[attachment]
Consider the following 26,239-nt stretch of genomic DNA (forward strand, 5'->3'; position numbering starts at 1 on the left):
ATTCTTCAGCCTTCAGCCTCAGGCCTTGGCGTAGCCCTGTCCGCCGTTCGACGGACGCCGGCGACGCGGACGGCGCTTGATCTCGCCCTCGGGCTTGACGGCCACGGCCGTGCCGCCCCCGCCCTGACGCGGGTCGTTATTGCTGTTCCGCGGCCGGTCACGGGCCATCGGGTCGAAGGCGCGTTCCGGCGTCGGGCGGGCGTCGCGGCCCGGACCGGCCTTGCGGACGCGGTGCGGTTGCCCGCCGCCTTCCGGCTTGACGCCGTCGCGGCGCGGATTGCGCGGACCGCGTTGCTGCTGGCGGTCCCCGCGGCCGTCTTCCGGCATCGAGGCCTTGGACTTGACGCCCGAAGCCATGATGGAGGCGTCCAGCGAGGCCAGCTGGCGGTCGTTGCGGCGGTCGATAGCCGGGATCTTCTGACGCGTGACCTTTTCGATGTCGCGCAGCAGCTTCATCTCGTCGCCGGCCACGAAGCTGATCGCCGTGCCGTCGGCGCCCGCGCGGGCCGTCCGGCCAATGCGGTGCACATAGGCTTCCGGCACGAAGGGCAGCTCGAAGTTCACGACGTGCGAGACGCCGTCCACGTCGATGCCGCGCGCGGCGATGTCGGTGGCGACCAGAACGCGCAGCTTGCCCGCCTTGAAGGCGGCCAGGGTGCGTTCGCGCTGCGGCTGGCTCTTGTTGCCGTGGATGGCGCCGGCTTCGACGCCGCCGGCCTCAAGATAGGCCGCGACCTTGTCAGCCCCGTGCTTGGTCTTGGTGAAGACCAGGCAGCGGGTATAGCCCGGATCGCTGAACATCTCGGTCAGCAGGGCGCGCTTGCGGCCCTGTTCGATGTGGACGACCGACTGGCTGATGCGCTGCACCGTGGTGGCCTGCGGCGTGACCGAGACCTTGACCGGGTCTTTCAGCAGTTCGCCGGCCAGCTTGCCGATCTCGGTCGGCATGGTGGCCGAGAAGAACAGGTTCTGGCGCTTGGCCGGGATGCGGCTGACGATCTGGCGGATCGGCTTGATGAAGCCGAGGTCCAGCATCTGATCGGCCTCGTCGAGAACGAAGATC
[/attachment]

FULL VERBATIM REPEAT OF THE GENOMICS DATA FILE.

Consider the following 26,239-nt stretch of genomic DNA (forward strand, 5'->3'; position numbering starts at 1 on the left):
ATTCTTCAGCCTTCAGCCTCAGGCCTTGGCGTAGCCCTGTCCGCCGTTCGACGGACGCCGGCGACGCGGACGGCGCTTGATCTCGCCCTCGGGCTTGACGGCCACGGCCGTGCCGCCCCCGCCCTGACGCGGGTCGTTATTGCTGTTCCGCGGCCGGTCACGGGCCATCGGGTCGAAGGCGCGTTCCGGCGTCGGGCGGGCGTCGCGGCCCGGACCGGCCTTGCGGACGCGGTGCGGTTGCCCGCCGCCTTCCGGCTTGACGCCGTCGCGGCGCGGATTGCGCGGACCGCGTTGCTGCTGGCGGTCCCCGCGGCCGTCTTCCGGCATCGAGGCCTTGGACTTGACGCCCGAAGCCATGATGGAGGCGTCCAGCGAGGCCAGCTGGCGGTCGTTGCGGCGGTCGATAGCCGGGATCTTCTGACGCGTGACCTTTTCGATGTCGCGCAGCAGCTTCATCTCGTCGCCGGCCACGAAGCTGATCGCCGTGCCGTCGGCGCCCGCGCGGGCCGTCCGGCCAATGCGGTGCACATAGGCTTCCGGCACGAAGGGCAGCTCGAAGTTCACGACGTGCGAGACGCCGTCCACGTCGATGCCGCGCGCGGCGATGTCGGTGGCGACCAGAACGCGCAGCTTGCCCGCCTTGAAGGCGGCCAGGGTGCGTTCGCGCTGCGGCTGGCTCTTGTTGCCGTGGATGGCGCCGGCTTCGACGCCGCCGGCCTCAAGATAGGCCGCGACCTTGTCAGCCCCGTGCTTGGTCTTGGTGAAGACCAGGCAGCGGGTATAGCCCGGATCGCTGAACATCTCGGTCAGCAGGGCGCGCTTGCGGCCCTGTTCGATGTGGACGACCGACTGGCTGATGCGCTGCACCGTGGTGGCCTGCGGCGTGACCGAGACCTTGACCGGGTCTTTCAGCAGTTCGCCGGCCAGCTTGCCGATCTCGGTCGGCATGGTGGCCGAGAAGAACAGGTTCTGGCGCTTGGCCGGGATGCGGCTGACGATCTGGCGGATCGGCTTGATGAAGCCGAGGTCCAGCATCTGATCGGCCTCGTCGAGAACGAAGATC